Preferably, the weakened area of the outer panel will be comprised of two spaced lines of weakness extending thereacross. Generally the outer panel will be of generally rectangular configuration; the lines of weakness will be rectilinear, and they, as well as the fold lines, will be perpendicular to the opposite margins of the panel, and symmetrically disposed thereon.
Certain objects of the invention are attained in a blank comprised of a plurality of hingedly interconnected panels. A first panel adjacent one end of the blank has a portion with openings formed therein, to permit substantial exposure of the product contained within the carton. A second panel adjacent the other end of the blank is dimensioned and configured similarly to the first panel, and has a weakened area defining therein a removable section, which is dimensioned and configured to cover the open portion of the first panel. The blank is foldable into a carton configuration, with the first and second panels in face-to-face contact to provide a two-ply wall, wherein the removable section of the second panel overlies the open portion of the first panel, to close the openings thereof. In especially preferred embodiments, the blank is fabricated from a material consisting essentially of paperboard and other non-conductive material which is particularly adapted for microwave cooking.
FIG. 1 is a perspective view of a carton embodying the present invention, with the removable section of the outer panel partially disengaged, the fully engaged condition of that part being shown in phantom line;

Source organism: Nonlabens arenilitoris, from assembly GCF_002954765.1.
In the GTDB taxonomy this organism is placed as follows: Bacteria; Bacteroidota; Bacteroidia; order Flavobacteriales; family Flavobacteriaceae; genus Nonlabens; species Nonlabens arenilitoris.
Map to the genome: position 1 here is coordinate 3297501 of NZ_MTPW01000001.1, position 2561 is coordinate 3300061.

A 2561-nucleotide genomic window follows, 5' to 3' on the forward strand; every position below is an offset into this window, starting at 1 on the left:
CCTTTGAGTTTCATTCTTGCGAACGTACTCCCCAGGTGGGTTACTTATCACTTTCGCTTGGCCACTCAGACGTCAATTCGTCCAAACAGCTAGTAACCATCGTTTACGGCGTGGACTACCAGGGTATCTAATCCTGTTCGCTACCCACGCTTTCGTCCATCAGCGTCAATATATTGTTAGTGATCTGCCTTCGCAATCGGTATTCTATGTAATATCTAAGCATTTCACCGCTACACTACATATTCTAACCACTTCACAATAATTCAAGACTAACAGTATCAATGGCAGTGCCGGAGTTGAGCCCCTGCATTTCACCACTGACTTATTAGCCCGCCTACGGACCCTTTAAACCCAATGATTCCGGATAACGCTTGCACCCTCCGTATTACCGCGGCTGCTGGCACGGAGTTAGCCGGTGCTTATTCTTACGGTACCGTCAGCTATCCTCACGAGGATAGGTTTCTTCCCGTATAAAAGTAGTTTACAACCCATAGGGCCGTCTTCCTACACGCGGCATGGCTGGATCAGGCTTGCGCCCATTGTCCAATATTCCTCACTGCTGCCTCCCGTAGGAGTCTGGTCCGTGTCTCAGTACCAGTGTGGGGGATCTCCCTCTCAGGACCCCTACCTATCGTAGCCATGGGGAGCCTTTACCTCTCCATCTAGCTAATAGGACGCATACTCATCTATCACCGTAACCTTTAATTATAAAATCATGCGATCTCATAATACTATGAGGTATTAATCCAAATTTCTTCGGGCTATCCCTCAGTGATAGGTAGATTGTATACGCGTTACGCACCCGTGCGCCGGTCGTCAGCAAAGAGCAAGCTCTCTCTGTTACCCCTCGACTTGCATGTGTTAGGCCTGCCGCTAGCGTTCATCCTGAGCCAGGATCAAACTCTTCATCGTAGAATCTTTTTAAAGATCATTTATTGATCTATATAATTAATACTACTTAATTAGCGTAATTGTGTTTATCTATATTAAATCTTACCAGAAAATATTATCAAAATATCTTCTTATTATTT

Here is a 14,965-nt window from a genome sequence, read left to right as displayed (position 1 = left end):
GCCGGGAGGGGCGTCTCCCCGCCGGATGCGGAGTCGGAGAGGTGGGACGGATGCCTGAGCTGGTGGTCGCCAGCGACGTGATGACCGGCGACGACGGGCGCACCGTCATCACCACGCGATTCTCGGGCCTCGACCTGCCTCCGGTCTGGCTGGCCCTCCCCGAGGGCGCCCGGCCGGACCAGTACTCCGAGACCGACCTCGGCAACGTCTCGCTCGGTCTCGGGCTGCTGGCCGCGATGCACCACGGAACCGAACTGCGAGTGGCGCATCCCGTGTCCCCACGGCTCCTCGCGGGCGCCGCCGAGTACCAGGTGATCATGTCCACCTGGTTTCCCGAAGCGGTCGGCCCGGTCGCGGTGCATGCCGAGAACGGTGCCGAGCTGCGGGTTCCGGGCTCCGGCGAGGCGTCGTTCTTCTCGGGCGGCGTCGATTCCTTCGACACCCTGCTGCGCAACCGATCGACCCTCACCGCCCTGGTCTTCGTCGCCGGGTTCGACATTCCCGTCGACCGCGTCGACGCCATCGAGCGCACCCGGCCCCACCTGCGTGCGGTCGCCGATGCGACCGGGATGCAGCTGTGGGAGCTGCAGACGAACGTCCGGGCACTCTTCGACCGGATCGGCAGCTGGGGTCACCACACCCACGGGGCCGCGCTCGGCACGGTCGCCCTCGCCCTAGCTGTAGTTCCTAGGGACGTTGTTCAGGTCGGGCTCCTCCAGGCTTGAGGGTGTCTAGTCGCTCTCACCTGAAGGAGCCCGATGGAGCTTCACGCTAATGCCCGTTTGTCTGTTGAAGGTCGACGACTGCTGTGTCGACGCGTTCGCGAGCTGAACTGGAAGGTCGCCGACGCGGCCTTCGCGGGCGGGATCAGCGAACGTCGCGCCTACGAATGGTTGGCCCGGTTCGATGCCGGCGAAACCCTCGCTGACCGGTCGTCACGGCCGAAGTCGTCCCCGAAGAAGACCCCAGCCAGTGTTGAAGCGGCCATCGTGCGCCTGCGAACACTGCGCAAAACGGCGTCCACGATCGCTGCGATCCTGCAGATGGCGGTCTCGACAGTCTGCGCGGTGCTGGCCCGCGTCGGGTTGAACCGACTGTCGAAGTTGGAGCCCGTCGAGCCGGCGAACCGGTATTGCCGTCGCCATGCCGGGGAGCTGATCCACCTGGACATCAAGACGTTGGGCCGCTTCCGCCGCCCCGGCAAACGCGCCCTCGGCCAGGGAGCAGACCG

FIG. 2 is a sectional view, to an enlarged scale, along line 2--2 of FIG. 1, showing the removable section fully disengaged, with elements of the outer panel deformed to provide supporting legs and with the carton inverted and seated upon a support surface; and
FIG. 3 is a plan view of the blank from which the carton of FIG. 1 is constructed, drawn to a scale slightly diminished therefrom.
Turning now in detail to the appended drawing, FIGS. 1 and 2 thereof illustrate a carton embodying the present invention. The carton is fabricated from the blank of FIG. 3, and consists of a plurality of hingedly interconnected panels, which will hereinafter be described in detail with particular reference to the latter Figure. The essence of the invention, however, resides in the bottom panels generally designated by the numerals 10 and 12, which will therefore be described initially.